Happy 100th post to me!
There’s a lot of Kanazawa that visitors don’t see. This is probably because the main roads, which are the bus routes, are easier to stick to when walking, particularly those that lead from the station to Kohrinbo and Katamachi, the heart of downtown. The narrow back streets, however, are much easier to use when biking, and biking everywhere in Kanazawa has really opened my eyes to this area I didn’t know existed.
For example, you turn around, and bam! There’s a mausoleum, just tucked in this street with antique liquor stores and vegetable sellers.
In the neighborhoods east of Kanazawa Station, you can see how Kanazawa (金沢, “gold marsh”) got the second character of its name.
The homes and temples along the canals in the neighborhoods of Kohrinbo (香林坊), Hosai (芳斉), and Rokumai (六枚) are characterized by these bridges. I sort of wish I had the money for a canal house just so I could have a “drawbridge”!
Ishikawa (石川) means “rock river,” and the waters of Mt. Hakusan flow down to the sea through the canals and rivers of Kanazawa.
Sanja-machi (三社町) literally means three-shrine town, and, true to form, this neighborhood is home to a number of well-kept and renovated temples and shrines.
Directly across the street from Shôfukuji is a log cabin.
According to google maps, this house is actually a realtor called サフィール (Safîru). I was really hoping that someone lived in this cabin across from one of the prettiest temples in the area, but sadly, no. The building even has a lofted ceiling and ceiling fans! I can’t imagine that would be practical in a Hokuriku winter, but I can dream, right?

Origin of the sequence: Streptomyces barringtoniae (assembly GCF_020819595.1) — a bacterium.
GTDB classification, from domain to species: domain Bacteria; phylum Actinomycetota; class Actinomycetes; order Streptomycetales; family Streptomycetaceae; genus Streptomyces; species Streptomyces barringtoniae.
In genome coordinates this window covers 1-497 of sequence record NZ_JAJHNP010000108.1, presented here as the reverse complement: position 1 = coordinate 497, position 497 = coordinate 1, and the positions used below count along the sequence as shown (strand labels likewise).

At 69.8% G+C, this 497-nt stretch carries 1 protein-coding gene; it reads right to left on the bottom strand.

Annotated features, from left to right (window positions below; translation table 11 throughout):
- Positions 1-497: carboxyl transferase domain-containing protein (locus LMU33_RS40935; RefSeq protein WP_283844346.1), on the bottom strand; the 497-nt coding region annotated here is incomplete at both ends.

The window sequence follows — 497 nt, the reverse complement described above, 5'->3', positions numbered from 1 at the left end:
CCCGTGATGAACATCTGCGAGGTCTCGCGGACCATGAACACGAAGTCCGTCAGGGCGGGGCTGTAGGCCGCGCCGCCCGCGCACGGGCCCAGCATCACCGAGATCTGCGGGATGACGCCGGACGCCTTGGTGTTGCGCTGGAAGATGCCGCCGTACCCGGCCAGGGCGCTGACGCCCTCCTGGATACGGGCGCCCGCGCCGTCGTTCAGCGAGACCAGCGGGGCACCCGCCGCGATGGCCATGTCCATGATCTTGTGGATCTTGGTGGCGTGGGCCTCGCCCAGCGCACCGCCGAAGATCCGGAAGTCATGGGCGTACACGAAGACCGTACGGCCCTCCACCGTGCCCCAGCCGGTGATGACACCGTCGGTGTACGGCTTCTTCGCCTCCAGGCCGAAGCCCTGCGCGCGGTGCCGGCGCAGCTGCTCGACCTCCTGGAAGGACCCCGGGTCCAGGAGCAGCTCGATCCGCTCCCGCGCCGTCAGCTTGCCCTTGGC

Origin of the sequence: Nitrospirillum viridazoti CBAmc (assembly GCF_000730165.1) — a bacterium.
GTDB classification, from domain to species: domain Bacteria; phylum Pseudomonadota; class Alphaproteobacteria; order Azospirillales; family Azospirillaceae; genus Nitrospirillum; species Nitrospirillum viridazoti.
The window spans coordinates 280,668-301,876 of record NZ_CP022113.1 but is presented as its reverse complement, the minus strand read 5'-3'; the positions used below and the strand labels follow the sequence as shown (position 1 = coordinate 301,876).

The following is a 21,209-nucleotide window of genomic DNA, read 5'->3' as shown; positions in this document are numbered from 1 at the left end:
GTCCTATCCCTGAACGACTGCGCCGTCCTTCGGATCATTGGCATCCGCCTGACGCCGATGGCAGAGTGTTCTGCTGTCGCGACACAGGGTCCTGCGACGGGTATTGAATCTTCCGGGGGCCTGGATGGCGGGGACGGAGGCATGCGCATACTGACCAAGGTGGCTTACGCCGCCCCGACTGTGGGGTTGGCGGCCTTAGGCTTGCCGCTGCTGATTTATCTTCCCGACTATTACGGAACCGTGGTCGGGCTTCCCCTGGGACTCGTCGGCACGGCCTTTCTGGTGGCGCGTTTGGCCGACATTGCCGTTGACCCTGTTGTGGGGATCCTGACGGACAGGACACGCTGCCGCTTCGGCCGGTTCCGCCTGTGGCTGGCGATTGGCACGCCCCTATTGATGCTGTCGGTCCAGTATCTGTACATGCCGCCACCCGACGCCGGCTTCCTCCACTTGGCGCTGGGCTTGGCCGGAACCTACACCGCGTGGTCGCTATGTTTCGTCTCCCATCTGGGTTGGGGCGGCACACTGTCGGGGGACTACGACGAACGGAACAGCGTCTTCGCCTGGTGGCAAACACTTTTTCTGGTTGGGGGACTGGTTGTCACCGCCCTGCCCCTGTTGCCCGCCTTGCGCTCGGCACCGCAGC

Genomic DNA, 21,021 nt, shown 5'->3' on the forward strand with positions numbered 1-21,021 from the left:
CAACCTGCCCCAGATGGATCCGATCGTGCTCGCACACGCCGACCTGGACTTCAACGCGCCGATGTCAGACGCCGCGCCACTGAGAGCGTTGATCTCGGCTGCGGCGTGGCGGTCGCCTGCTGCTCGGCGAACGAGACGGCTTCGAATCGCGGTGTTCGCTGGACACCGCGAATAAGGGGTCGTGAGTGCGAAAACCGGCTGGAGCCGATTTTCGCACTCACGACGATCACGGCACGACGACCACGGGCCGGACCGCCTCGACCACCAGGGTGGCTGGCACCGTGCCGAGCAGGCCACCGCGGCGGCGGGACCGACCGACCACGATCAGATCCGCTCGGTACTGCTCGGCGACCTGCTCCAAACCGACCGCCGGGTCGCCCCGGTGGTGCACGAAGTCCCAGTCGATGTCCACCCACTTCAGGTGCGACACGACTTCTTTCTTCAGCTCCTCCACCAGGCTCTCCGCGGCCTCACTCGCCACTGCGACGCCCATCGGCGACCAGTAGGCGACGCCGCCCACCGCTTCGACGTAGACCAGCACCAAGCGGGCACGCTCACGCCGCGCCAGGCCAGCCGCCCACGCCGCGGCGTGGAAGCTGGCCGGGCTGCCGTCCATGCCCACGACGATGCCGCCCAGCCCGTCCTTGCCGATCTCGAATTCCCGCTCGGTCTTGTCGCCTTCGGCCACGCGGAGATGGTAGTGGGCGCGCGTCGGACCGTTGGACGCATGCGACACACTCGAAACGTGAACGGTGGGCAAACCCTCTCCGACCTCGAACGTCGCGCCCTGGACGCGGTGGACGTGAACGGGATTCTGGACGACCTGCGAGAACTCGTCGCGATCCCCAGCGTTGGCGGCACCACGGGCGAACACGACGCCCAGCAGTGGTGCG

Finally, here is Cafe Frere （カフェ・フレール), in Higashi Chaya (東茶屋). Although it’s on one of the main roads into the Higashi Tea District from Omicho Market (近江町市場), I’ve always liked this cafe’s European-style architecture.
Kanazawa was not attacked during World War II, so its winding, organic streets don’t follow a proper grid in this part of town, which is home to a wonderfully preserved mishmash of architectural styles. Walking through Higashi Chaya and streets of Hosai, I often feel like I’ve been transported back to the Taisho era or the “good old days” (古き良き時代) of the Showa-era post-war economic boom.
Speaking of which, a diorama of Kohrinbo of the Showa-30s (1955-65) will be on display next fall（北国新聞, 2011.9.10). This project, led by the Kanazawa College of Art, is part of the “Kanazawa Renaissance.” We are (finally!) scheduled to get a shinkansen line going to Tokyo in 2014, and because of this, living here feels like the way I imagine the Showa-30s were for Tokyo: the whole city is bustling; new stores are opening; tourism projects are gearing up for the influx of domestic and international tourists; and the artistic scene is undergoing a revolution of how it wants to define itself.
Kanazawa, rich and isolated, may be more conservative than other major Japanese cities, but I feel like change is coming as quickly as the construction crews can build those tracks. The ’10s may indeed prove to be a terribly exciting time to be living here.